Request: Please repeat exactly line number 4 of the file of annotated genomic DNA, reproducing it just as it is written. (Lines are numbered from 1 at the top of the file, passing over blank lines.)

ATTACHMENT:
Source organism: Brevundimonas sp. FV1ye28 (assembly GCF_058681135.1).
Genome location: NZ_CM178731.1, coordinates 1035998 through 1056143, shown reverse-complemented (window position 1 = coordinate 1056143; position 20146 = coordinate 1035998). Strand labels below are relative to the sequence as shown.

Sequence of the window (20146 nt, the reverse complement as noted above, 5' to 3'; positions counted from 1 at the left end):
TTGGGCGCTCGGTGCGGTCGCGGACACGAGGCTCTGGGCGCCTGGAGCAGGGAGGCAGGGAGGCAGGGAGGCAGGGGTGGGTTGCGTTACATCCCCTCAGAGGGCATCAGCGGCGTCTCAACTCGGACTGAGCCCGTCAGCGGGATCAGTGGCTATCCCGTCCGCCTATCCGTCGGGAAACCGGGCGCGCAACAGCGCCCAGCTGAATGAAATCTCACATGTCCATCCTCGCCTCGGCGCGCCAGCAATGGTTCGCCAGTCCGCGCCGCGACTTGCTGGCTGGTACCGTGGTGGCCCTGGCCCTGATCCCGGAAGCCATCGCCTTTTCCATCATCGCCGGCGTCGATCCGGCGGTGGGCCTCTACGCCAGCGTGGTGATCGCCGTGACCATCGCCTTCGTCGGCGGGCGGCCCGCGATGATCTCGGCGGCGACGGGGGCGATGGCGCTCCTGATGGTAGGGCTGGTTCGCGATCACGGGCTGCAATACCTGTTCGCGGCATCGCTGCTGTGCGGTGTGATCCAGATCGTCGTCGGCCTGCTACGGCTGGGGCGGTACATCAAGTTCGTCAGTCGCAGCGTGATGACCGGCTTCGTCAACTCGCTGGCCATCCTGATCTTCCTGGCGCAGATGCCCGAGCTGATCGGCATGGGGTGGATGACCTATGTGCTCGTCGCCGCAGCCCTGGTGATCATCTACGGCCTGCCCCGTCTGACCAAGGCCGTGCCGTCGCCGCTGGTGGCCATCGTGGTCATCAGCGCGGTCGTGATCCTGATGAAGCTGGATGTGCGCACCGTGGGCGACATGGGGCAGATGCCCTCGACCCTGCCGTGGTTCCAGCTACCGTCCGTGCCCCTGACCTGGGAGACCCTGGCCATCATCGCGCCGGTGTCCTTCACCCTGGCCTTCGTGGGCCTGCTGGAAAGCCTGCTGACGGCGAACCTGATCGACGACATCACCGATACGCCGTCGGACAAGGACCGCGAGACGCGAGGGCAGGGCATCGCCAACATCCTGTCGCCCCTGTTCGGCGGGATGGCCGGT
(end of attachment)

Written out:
TTGGGCGCTCGGTGCGGTCGCGGACACGAGGCTCTGGGCGCCTGGAGCAGGGAGGCAGGGAGGCAGGGAGGCAGGGGTGGGTTGCGTTACATCCCCTCAGAGGGCATCAGCGGCGTCTCAACTCGGACTGAGCCCGTCAGCGGGATCAGTGGCTATCCCGTCCGCCTATCCGTCGGGAAACCGGGCGCGCAACAGCGCCCAGCTGAATGAAATCTCACATGTCCATCCTCGCCTCGGCGCGCCAGCAATGGTTCGCCAGTCCGCGCCGCGACTTGCTGGCTGGTACCGTGGTGGCCCTGGCCCTGATCCCGGAAGCCATCGCCTTTTCCATCATCGCCGGCGTCGATCCGGCGGTGGGCCTCTACGCCAGCGTGGTGATCGCCGTGACCATCGCCTTCGTCGGCGGGCGGCCCGCGATGATCTCGGCGGCGACGGGGGCGATGGCGCTCCTGATGGTAGGGCTGGTTCGCGATCACGGGCTGCAATACCTGTTCGCGGCATCGCTGCTGTGCGGTGTGATCCAGATCGTCGTCGGCCTGCTACGGCTGGGGCGGTACATCAAGTTCGTCAGTCGCAGCGTGATGACCGGCTTCGTCAACTCGCTGGCCATCCTGATCTTCCTGGCGCAGATGCCCGAGCTGATCGGCATGGGGTGGATGACCTATGTGCTCGTCGCCGCAGCCCTGGTGATCATCTACGGCCTGCCCCGTCTGACCAAGGCCGTGCCGTCGCCGCTGGTGGCCATCGTGGTCATCAGCGCGGTCGTGATCCTGATGAAGCTGGATGTGCGCACCGTGGGCGACATGGGGCAGATGCCCTCGACCCTGCCGTGGTTCCAGCTACCGTCCGTGCCCCTGACCTGGGAGACCCTGGCCATCATCGCGCCGGTGTCCTTCACCCTGGCCTTCGTGGGCCTGCTGGAAAGCCTGCTGACGGCGAACCTGATCGACGACATCACCGATACGCCGTCGGACAAGGACCGCGAGACGCGAGGGCAGGGCATCGCCAACATCCTGTCGCCCCTGTTCGGCGGGATGGCCGGT